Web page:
Home Investing 101 How to Value Stocks? – P/E or EV/EBIT?

How to Value Stocks? – P/E or EV/EBIT?

Valuing Stocks

**This is a guest post by Kelvin Seetoh, you can visit his website: https://Kelvestor.com if you like to read more of his article**

Value investing is one of the ways to compound your wealth. Starting out as an investor, the common valuation metric I use is price-to-earnings-ratio (PER). This is a very simple approach of taking the “share price divided by the earnings per share”. It can be calculated using “market capitalization divided by the net profit after tax”. It means the same thing.

Company ACompany A
Market Cap$100mShare Price$50
Net Profit After Tax$10mEarnings Per Share$5

Using the above table, we assume that Company A has two million shares in the company. When the share price is $50, to find the entire market capitalisation of the business, we multiply the share price with the total number of shares. $50 x 2m = $100m. Likewise, to find the earnings per share of a company, you can take the net profit after tax divided by 2m which you will get $5 ($10m / 2m). It is all the same.

However, I realised that it may not provide me with the most accurate valuation of a company. It does not take in consideration the debt or cash position of the company. It could be a very fatal mistake to commit especially when you think you’ve found an undervalued company based on P/E.

Introduction of EV/EBIT

EV/EBIT is a slightly more advanced valuation method and I will do my best to explain. It can be very simple as well!

Enterprise Value divided by Earnings Before Interest, and Taxes (“EBIT”).

Why EBIT and not net profit after tax? In some companies, net profits could be distorted by exceptional items such as valuation gains of non-core activities, restructuring costs or impairments. You may not want to value a company based on non-recurring income! Let me share what is non-recurring income.

Company AFY2017FY2018Change
Reported Net Profit$10m$8m-20%
Minus: Disposal of Property$4m$0NA
Adjusted Net Profit$6m$8m+33.3%

Using Company A as an example, an ordinary investor would think that the company’s net profit has dropped from $10m in FY17 to $8m in FY18. However, looking deeper, company A sold a property for $4m in FY2017. We do not expect Company A to sell a property every year so we will consider it as non-recurring income.

The real underlying profit for FY2017 should be $6m ($10m – $4m). With better clarity, we know that the company A did better with $8m profit in FY2018. We are interested in the core earnings of the business.

Therefore, EBIT is a far better approach to assess the earnings accurately, excluding the factors of tax and finance expenses. EBIT is derived from deducting operating expenses from a company’s gross profits.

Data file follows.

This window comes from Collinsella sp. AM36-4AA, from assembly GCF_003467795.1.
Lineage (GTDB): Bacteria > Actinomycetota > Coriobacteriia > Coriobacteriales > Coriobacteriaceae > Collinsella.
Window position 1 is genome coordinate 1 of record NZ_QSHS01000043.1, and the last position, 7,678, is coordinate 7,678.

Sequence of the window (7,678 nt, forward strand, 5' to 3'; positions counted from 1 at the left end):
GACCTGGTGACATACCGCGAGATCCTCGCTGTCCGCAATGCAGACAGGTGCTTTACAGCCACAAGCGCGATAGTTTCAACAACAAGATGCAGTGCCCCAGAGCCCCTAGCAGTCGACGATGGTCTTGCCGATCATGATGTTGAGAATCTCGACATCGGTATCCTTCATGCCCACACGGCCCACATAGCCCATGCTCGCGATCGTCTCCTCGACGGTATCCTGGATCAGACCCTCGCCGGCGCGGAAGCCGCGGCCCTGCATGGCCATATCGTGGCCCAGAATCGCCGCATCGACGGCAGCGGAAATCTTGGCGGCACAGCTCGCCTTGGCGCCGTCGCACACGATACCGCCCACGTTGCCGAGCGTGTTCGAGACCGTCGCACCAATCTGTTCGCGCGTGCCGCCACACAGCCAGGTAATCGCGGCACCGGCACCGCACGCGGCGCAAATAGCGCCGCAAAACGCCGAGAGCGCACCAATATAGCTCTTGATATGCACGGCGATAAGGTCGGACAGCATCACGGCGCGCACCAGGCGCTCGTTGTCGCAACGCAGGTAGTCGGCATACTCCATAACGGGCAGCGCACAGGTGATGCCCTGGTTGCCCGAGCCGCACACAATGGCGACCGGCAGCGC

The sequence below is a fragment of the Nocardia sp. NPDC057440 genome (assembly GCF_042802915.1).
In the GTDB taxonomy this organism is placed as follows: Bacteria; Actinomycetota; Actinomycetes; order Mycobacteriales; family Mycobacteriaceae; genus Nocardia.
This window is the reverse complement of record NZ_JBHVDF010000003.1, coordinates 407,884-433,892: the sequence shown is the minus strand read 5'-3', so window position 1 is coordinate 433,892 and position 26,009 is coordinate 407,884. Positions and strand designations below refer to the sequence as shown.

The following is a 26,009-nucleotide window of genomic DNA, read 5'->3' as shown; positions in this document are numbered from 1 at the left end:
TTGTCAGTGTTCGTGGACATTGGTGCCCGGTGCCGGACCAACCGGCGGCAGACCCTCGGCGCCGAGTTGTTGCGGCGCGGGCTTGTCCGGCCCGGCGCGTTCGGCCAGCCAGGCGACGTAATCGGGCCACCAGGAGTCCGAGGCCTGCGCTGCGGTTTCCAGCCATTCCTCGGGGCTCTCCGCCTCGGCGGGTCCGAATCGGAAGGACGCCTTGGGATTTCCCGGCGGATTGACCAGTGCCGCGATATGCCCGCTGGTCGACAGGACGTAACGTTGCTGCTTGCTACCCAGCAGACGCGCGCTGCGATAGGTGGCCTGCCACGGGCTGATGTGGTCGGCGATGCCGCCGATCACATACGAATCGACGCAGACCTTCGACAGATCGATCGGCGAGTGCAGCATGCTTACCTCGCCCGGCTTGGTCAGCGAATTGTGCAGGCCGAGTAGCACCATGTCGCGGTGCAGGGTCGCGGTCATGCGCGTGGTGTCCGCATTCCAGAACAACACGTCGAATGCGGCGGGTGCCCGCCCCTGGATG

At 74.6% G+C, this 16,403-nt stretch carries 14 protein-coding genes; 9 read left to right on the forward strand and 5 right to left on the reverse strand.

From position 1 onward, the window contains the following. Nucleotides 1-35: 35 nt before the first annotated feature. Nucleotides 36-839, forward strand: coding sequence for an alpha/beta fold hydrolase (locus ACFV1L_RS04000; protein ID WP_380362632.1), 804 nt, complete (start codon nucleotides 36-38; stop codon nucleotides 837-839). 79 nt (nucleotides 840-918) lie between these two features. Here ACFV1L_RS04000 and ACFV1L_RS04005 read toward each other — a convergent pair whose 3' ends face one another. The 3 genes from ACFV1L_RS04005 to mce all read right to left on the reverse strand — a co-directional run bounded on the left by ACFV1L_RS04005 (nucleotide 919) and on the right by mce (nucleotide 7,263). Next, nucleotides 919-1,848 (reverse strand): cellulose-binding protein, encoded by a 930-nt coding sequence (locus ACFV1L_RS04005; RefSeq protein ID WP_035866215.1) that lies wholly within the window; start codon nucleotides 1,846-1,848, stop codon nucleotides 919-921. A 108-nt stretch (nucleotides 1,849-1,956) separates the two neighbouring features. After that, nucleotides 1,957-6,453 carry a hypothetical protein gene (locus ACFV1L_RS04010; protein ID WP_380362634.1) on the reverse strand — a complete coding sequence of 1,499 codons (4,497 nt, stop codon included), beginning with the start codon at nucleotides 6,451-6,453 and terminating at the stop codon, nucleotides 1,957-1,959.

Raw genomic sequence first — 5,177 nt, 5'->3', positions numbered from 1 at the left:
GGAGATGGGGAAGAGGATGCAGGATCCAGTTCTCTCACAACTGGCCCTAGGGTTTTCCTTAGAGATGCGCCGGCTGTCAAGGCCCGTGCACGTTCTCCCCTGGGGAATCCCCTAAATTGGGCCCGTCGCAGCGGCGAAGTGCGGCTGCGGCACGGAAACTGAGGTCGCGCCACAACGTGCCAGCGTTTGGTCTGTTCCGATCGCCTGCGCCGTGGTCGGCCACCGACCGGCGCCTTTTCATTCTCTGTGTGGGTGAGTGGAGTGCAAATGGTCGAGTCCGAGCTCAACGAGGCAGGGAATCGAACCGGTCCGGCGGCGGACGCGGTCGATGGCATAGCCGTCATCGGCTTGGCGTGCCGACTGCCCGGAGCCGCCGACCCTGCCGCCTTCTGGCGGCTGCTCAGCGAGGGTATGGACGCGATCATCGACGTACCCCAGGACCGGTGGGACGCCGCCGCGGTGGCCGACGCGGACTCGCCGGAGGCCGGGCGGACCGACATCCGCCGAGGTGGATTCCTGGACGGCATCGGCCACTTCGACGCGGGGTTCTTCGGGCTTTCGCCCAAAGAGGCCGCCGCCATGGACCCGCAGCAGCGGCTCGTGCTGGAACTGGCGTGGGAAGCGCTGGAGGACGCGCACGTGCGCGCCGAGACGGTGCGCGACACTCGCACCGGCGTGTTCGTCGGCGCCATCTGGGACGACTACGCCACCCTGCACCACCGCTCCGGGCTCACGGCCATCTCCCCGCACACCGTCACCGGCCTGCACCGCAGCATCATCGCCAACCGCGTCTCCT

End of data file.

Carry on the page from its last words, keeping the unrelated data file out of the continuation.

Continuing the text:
Here is Apple’s FY2017 income statement where I highlighted the operating income.

Apple Inc. Financials

Why enterprise value, and not market capitalization? Imagine that a prospective buyer is keen to acquire the entire business from the stock market, does he pay the amount equivalent to the market capitalization of the business? The true answer is no. The prospective buyer takes on the debt or cash that comes along with the business. It may be higher or lower.

To determine the true value of the business, we need to use enterprise value.

Enterprise value = market capitalization + total debt – total cash and cash equivalent

Using 3 simple companies, assuming they earn the same amount of earnings, which company would you buy?

Market Capitalisation$200m$200m$200m
Total Debt$0$50m$0
Total Cash$0$0$50m
Enterprise Value$200m$250m$150m

The answer is…. company C!

Using enterprise value as a guide, you can see that the true price tag for Company C is the lowest. When someone forks out $200 million for company C, he is paying out $150 million only! Why? By acquiring the company at $200 million, he gains access to a cash pile of $50 million. Therefore, the true price tag for the business is $150 million!

The calculation goes like this…. $200 million (market capitalization) + $0 (total debt) –  $50 million (total cash & cash equivalents)

To put things in better perspective,

Enterprise value = market capitalisation + total debt – total cash

EV / EBIT = enterprise value divided by EBIT

P/E = market capitalization over net profit after tax

Market Capitalisation$561b$41b
Total Debt$0$154b
Total Cash$42b$26b
Enterprise Value$519b$169m
Net Profit After Tax (NPAT)$16b$4b
EV/ EBIT25.6x33.8x

*the figures are not actual figures

You will see that, despite having a low P/E ratio, Ford’s share price had remained downtrend for the last 4 – 5 years. Why? An astute investor would investigate Ford’s debt and be worried. Taking its debt into consideration, EV/EBIT turned out to be 33.8x which is high!

Ford Historical Share Price Chart

(captured from Google Finance on 9 July 2018)

On the other side, Facebook has a P/E ratio of 35x yet its EV/EBIT 25.6x. For a high growth company like Facebook, the valuations are not too expensive.

Hope this article provides greater perspective. When the P/E is too high or too low, perhaps, consider using EV/EBIT to get a better assessment of the price-multiple!


  • The Enterprise Value considers cash and debt amount to reveal a true price tag for a listed business.
  • The operating income (EBIT) removes effects from non-recurring items and different tax rates
  • The EV/ EBIT ratio provides more clarity compared to P/E ratio.

If you would like to receive more articles on our Investing 101, do subscribe to this website. You can also check out some of my past articles on REITs or get some investment ideas by browsing through my articles on companies analysis.



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